With about a two and a half weeks left in the course before we arch-students stopped doing classes and fall head long into studio fancyfootwork-flashmob-midnighthustle time, the main points to hit in the development of the Design Research were site and program.
For Design Thinking, there really is only a limited amount of time to define and refine ideas. After that, it becomes more about having enough quality ideas to work with and make sense of during the Degree Project semester. So with a blog like this, I can go back and look at what I had done after the scholastic dust has settled and try to make sense of it all.
All that said, there are not going to be any Design Research posts where I show a progress in developing the logical connection between sections shown in the previous posts. Mostly there will be a further accumulation of ideas and, like I’ve said before, some presentation cleaning.
For site, the first critique was for me to dig deeper and show more information about the site. The second critique was that the round-edge rectangular program diagram did not fit at all with the previous work building up to it. Truth. I agreed.
So my first idea about site documentation/definition was to draw some plan/elevation diagrams that had a running photo scroll of the pedestrian experience and main program definitions.
Get some of that Google Maps bird’s eye view. And start modeling a very, very basic strategy for intervention.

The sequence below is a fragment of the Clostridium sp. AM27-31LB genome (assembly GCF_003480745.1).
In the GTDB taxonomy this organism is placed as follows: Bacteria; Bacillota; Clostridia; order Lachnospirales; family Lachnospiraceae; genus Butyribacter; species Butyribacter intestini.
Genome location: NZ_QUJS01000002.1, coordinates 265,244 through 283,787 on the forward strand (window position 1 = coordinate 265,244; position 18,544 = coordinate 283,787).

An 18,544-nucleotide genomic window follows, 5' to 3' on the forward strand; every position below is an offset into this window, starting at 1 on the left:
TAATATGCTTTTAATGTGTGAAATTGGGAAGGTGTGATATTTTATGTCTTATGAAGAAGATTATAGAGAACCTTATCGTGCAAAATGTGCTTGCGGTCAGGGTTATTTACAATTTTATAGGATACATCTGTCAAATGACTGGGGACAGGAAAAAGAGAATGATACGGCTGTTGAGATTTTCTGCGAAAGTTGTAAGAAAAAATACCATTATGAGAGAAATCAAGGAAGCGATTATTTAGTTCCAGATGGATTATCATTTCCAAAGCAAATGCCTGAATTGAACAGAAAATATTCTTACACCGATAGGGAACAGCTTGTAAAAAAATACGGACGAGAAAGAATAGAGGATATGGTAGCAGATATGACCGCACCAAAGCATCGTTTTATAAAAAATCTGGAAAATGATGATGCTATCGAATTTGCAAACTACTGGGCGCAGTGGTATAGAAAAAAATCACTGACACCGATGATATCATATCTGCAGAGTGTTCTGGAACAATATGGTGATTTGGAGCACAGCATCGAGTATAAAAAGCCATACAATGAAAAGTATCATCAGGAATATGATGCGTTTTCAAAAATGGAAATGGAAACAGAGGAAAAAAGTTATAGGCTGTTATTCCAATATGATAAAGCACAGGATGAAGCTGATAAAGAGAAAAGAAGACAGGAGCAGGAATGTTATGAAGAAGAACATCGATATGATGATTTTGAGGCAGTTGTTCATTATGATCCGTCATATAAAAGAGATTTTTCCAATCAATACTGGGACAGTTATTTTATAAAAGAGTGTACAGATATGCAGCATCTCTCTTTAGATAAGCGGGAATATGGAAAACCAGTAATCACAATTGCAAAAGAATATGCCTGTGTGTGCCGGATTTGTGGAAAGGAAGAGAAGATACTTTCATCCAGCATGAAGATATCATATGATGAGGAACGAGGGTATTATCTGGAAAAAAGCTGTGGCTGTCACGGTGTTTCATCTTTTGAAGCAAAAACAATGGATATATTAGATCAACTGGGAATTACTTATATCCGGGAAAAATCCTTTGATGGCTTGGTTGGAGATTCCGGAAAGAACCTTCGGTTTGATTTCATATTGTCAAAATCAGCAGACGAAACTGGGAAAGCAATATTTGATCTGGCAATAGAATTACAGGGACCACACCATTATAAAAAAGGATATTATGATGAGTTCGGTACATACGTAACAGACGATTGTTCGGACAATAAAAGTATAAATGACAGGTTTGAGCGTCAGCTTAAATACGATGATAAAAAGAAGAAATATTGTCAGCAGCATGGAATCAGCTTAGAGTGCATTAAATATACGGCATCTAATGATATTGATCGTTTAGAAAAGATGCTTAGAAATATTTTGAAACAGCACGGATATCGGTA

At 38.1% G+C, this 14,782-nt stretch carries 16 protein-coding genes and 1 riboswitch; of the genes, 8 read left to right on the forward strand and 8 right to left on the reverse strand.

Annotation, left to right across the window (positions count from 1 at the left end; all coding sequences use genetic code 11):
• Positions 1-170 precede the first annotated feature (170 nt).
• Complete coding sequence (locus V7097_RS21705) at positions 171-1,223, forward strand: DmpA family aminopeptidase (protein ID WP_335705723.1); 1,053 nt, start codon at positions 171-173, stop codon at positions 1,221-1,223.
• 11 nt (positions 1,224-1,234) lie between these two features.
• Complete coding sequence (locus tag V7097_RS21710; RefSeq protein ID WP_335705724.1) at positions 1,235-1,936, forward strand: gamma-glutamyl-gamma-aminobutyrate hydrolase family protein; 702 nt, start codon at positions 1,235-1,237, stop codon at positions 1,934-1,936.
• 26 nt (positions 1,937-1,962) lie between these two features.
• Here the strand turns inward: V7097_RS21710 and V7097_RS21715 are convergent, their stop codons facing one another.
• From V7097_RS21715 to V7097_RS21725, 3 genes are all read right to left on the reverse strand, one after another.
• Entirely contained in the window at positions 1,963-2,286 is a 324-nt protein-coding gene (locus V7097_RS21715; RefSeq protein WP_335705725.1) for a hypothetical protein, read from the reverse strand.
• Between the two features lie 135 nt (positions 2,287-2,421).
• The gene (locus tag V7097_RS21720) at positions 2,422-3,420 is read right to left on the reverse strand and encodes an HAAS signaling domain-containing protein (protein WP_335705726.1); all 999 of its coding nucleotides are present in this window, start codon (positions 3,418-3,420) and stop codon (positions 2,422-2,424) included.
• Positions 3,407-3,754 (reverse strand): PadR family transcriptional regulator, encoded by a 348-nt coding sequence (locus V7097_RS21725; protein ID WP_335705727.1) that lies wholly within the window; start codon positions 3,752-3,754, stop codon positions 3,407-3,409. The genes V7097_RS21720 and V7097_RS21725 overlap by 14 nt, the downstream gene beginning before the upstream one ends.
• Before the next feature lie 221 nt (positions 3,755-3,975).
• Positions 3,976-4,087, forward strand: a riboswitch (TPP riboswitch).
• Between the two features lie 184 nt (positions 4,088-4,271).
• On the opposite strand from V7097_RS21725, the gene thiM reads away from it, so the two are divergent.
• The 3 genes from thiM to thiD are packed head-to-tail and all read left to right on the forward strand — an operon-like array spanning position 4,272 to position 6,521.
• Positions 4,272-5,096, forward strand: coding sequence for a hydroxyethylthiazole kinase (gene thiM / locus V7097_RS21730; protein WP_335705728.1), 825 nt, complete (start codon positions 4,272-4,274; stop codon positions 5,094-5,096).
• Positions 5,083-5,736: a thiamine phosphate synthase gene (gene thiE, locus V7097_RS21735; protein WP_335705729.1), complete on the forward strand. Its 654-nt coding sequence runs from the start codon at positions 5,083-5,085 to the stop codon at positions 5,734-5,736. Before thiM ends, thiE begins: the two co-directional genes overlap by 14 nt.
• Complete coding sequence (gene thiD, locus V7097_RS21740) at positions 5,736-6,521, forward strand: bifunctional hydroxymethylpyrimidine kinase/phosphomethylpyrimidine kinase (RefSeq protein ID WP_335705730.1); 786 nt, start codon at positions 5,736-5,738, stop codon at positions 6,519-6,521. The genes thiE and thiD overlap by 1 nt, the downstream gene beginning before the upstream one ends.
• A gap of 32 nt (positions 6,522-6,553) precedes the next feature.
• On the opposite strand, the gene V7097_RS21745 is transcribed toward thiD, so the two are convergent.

However, my Professor (Derek) and I were a lot more excited about what making another model or collage might do for my progress. It had all been 2D for too long. And I find that when I have no idea what something should look like, models are a good way to figure it out.
So I made one around the idea of a “commercial landscape” which would have some kind of “public insertion” into it. Since I had some fishnet stockings lying around from a model I had made earlier at WashU (don’t ask) I figured it’d be a nice, stretchy and scale defining material to use.
I made a wire frame around it and an overhead track along which to run the “public insertion” pod around to test different positions.
[Sorry that I only have these photos to show. My PC took a downward turn last Saturday, so I have been using my work computer and external hard drive to upload the rest of this series.]
While taking photographs, I was most impressed by the sectional and silhouette/profile qualities of the model. In order to push it all further, I thought a collage would be a good next step.
After testing composition and textures, I decided to start adding some hardlines and tentative programmatic feelers.
For me, collages aren't supposed to be a hard blueprint from which to immediately make a finished product. They’re kind of picture orientated idea maps. So while my Degree Project did not end up looking like the collage at all, it, like the other main collage before it, the collage became a reference point to look back on and see where the project has moved and where it wants to go.
All for now.
I will chronicle my design research and degree project, providing commentary on my thought process at the time. From there, I will transform the body of work into a book which seeks to place into dialogue the two (currently) separated semesters of work.